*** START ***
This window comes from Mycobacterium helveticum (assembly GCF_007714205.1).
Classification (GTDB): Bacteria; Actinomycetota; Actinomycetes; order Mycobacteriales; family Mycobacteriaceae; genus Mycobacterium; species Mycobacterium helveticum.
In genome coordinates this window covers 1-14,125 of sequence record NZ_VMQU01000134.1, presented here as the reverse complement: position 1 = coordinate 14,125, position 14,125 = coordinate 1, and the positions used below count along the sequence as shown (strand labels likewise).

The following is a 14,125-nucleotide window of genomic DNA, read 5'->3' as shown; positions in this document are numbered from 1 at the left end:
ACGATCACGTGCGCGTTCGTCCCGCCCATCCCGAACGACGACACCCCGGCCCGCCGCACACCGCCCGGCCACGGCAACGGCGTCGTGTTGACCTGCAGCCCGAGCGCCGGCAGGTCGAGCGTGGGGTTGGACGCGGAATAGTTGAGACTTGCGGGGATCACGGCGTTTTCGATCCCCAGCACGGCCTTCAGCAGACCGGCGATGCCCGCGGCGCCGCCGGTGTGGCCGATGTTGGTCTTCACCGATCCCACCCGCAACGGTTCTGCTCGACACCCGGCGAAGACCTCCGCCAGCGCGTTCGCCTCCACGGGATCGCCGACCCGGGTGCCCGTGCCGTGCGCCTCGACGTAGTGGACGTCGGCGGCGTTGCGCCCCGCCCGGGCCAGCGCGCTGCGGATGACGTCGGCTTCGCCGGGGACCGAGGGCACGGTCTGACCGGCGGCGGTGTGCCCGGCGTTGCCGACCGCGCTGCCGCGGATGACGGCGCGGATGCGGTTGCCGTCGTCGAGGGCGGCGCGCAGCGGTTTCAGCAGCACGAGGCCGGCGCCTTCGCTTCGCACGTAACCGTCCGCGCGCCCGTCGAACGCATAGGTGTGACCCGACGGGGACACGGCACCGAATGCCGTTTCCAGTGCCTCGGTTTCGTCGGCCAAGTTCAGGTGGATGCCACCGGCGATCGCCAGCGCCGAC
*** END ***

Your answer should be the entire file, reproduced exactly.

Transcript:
This window comes from Mycobacterium helveticum (assembly GCF_007714205.1).
Classification (GTDB): Bacteria; Actinomycetota; Actinomycetes; order Mycobacteriales; family Mycobacteriaceae; genus Mycobacterium; species Mycobacterium helveticum.
In genome coordinates this window covers 1-14,125 of sequence record NZ_VMQU01000134.1, presented here as the reverse complement: position 1 = coordinate 14,125, position 14,125 = coordinate 1, and the positions used below count along the sequence as shown (strand labels likewise).

The following is a 14,125-nucleotide window of genomic DNA, read 5'->3' as shown; positions in this document are numbered from 1 at the left end:
ACGATCACGTGCGCGTTCGTCCCGCCCATCCCGAACGACGACACCCCGGCCCGCCGCACACCGCCCGGCCACGGCAACGGCGTCGTGTTGACCTGCAGCCCGAGCGCCGGCAGGTCGAGCGTGGGGTTGGACGCGGAATAGTTGAGACTTGCGGGGATCACGGCGTTTTCGATCCCCAGCACGGCCTTCAGCAGACCGGCGATGCCCGCGGCGCCGCCGGTGTGGCCGATGTTGGTCTTCACCGATCCCACCCGCAACGGTTCTGCTCGACACCCGGCGAAGACCTCCGCCAGCGCGTTCGCCTCCACGGGATCGCCGACCCGGGTGCCCGTGCCGTGCGCCTCGACGTAGTGGACGTCGGCGGCGTTGCGCCCCGCCCGGGCCAGCGCGCTGCGGATGACGTCGGCTTCGCCGGGGACCGAGGGCACGGTCTGACCGGCGGCGGTGTGCCCGGCGTTGCCGACCGCGCTGCCGCGGATGACGGCGCGGATGCGGTTGCCGTCGTCGAGGGCGGCGCGCAGCGGTTTCAGCAGCACGAGGCCGGCGCCTTCGCTTCGCACGTAACCGTCCGCGCGCCCGTCGAACGCATAGGTGTGACCCGACGGGGACACGGCACCGAATGCCGTTTCCAGTGCCTCGGTTTCGTCGGCCAAGTTCAGGTGGATGCCACCGGCGATCGCCAGCGCCGAC